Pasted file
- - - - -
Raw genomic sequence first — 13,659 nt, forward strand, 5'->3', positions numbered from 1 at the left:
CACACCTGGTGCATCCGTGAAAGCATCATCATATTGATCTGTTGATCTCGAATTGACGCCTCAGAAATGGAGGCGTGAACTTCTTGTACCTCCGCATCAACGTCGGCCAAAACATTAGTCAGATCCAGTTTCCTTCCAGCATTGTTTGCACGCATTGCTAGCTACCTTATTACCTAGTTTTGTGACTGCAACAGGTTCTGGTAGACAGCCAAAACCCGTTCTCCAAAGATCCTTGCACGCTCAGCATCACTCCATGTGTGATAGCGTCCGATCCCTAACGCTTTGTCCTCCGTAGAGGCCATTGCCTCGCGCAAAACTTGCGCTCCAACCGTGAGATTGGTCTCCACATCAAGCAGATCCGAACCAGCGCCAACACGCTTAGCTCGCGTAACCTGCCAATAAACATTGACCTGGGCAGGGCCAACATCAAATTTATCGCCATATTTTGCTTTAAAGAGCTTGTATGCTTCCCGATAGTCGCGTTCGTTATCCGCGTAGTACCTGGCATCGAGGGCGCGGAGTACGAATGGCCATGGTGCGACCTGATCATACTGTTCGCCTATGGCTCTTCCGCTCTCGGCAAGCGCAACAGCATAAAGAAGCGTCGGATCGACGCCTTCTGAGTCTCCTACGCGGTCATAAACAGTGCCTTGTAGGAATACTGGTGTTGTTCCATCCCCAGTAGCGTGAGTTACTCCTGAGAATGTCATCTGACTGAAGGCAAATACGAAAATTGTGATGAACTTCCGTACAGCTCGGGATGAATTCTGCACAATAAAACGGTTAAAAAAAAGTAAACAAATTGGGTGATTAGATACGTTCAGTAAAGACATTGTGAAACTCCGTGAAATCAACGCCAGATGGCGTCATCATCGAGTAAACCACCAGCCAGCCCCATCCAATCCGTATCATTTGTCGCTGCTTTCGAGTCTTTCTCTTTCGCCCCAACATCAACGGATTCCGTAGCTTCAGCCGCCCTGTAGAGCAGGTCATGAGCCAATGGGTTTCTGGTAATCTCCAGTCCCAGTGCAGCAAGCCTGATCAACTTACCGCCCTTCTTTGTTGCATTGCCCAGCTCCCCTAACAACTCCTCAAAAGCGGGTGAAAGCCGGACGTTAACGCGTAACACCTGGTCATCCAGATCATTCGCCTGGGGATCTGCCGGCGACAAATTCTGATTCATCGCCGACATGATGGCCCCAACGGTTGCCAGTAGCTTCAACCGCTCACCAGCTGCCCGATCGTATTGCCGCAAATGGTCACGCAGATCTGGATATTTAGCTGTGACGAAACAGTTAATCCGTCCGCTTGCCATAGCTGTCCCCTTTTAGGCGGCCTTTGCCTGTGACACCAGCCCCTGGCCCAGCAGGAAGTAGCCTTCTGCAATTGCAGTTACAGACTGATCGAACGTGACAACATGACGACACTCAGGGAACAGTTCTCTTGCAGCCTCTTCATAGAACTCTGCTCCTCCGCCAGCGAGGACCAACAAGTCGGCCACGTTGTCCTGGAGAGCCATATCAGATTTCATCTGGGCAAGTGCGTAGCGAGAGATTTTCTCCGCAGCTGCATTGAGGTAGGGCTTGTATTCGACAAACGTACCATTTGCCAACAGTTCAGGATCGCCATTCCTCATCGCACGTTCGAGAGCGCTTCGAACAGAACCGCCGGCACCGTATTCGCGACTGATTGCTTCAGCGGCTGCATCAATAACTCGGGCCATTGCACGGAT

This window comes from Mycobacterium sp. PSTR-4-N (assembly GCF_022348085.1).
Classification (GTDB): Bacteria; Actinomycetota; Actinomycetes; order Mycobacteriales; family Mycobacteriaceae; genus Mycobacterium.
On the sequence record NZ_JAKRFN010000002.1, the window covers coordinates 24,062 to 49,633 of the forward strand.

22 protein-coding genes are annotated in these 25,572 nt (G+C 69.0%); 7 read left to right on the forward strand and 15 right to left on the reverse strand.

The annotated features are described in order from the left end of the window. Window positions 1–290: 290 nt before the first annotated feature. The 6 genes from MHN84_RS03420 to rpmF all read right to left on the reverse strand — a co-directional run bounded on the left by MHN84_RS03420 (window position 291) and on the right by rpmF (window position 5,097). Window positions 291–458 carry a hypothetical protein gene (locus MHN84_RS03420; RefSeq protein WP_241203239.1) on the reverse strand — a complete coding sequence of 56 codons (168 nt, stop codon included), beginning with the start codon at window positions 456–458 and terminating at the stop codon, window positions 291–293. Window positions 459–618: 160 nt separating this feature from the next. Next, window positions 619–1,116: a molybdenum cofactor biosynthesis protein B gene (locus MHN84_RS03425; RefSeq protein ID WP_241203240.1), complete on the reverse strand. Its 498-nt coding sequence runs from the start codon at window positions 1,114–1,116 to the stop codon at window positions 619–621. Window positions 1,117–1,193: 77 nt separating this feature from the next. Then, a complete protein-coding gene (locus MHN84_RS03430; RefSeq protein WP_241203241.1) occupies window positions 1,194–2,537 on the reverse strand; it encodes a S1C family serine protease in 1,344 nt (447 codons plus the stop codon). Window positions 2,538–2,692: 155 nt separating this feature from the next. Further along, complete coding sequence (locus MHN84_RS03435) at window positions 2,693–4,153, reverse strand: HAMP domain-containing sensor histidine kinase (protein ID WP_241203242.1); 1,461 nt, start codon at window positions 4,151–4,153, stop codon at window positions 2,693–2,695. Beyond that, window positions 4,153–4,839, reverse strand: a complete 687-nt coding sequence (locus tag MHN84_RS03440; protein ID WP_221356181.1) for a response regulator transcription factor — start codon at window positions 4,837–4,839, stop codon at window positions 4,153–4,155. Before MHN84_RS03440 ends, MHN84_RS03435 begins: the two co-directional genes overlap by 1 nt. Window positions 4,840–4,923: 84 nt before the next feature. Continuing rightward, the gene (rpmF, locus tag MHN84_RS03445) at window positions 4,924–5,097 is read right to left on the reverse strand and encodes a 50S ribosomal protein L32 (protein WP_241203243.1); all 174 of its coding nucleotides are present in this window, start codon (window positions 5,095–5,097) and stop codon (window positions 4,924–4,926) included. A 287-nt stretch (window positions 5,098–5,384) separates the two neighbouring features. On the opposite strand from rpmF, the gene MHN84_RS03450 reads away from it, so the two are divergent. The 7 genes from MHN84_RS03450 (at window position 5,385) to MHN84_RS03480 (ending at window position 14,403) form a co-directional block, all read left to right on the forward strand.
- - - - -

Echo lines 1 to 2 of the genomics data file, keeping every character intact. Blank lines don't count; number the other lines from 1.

Raw genomic sequence first — 13,659 nt, forward strand, 5'->3', positions numbered from 1 at the left:
CACACCTGGTGCATCCGTGAAAGCATCATCATATTGATCTGTTGATCTCGAATTGACGCCTCAGAAATGGAGGCGTGAACTTCTTGTACCTCCGCATCAACGTCGGCCAAAACATTAGTCAGATCCAGTTTCCTTCCAGCATTGTTTGCACGCATTGCTAGCTACCTTATTACCTAGTTTTGTGACTGCAACAGGTTCTGGTAGACAGCCAAAACCCGTTCTCCAAAGATCCTTGCACGCTCAGCATCACTCCATGTGTGATAGCGTCCGATCCCTAACGCTTTGTCCTCCGTAGAGGCCATTGCCTCGCGCAAAACTTGCGCTCCAACCGTGAGATTGGTCTCCACATCAAGCAGATCCGAACCAGCGCCAACACGCTTAGCTCGCGTAACCTGCCAATAAACATTGACCTGGGCAGGGCCAACATCAAATTTATCGCCATATTTTGCTTTAAAGAGCTTGTATGCTTCCCGATAGTCGCGTTCGTTATCCGCGTAGTACCTGGCATCGAGGGCGCGGAGTACGAATGGCCATGGTGCGACCTGATCATACTGTTCGCCTATGGCTCTTCCGCTCTCGGCAAGCGCAACAGCATAAAGAAGCGTCGGATCGACGCCTTCTGAGTCTCCTACGCGGTCATAAACAGTGCCTTGTAGGAATACTGGTGTTGTTCCATCCCCAGTAGCGTGAGTTACTCCTGAGAATGTCATCTGACTGAAGGCAAATACGAAAATTGTGATGAACTTCCGTACAGCTCGGGATGAATTCTGCACAATAAAACGGTTAAAAAAAAGTAAACAAATTGGGTGATTAGATACGTTCAGTAAAGACATTGTGAAACTCCGTGAAATCAACGCCAGATGGCGTCATCATCGAGTAAACCACCAGCCAGCCCCATCCAATCCGTATCATTTGTCGCTGCTTTCGAGTCTTTCTCTTTCGCCCCAACATCAACGGATTCCGTAGCTTCAGCCGCCCTGTAGAGCAGGTCATGAGCCAATGGGTTTCTGGTAATCTCCAGTCCCAGTGCAGCAAGCCTGATCAACTTACCGCCCTTCTTTGTTGCATTGCCCAGCTCCCCTAACAACTCCTCAAAAGCGGGTGAAAGCCGGACGTTAACGCGTAACACCTGGTCATCCAGATCATTCGCCTGGGGATCTGCCGGCGACAAATTCTGATTCATCGCCGACATGATGGCCCCAACGGTTGCCAGTAGCTTCAACCGCTCACCAGCTGCCCGATCGTATTGCCGCAAATGGTCACGCAGATCTGGATATTTAGCTGTGACGAAACAGTTAATCCGTCCGCTTGCCATAGCTGTCCCCTTTTAGGCGGCCTTTGCCTGTGACACCAGCCCCTGGCCCAGCAGGAAGTAGCCTTCTGCAATTGCAGTTACAGACTGATCGAACGTGACAACATGACGACACTCAGGGAACAGTTCTCTTGCAGCCTCTTCATAGAACTCTGCTCCTCCGCCAGCGAGGACCAACAAGTCGGCCACGTTGTCCTGGAGAGCCATATCAGATTTCATCTGGGCAAGTGCGTAGCGAGAGATTTTCTCCGCAGCTGCATTGAGGTAGGGCTTGTATTCGACAAACGTACCATTTGCCAACAGTTCAGGATCGCCATTCCTCATCGCACGTTCGAGAGCGCTTCGAACAGAACCGCCGGCACCGTATTCGCGACTGATTGCTTCAGCGGCTGCATCAATAACTCGGGCCATTGCACGGAT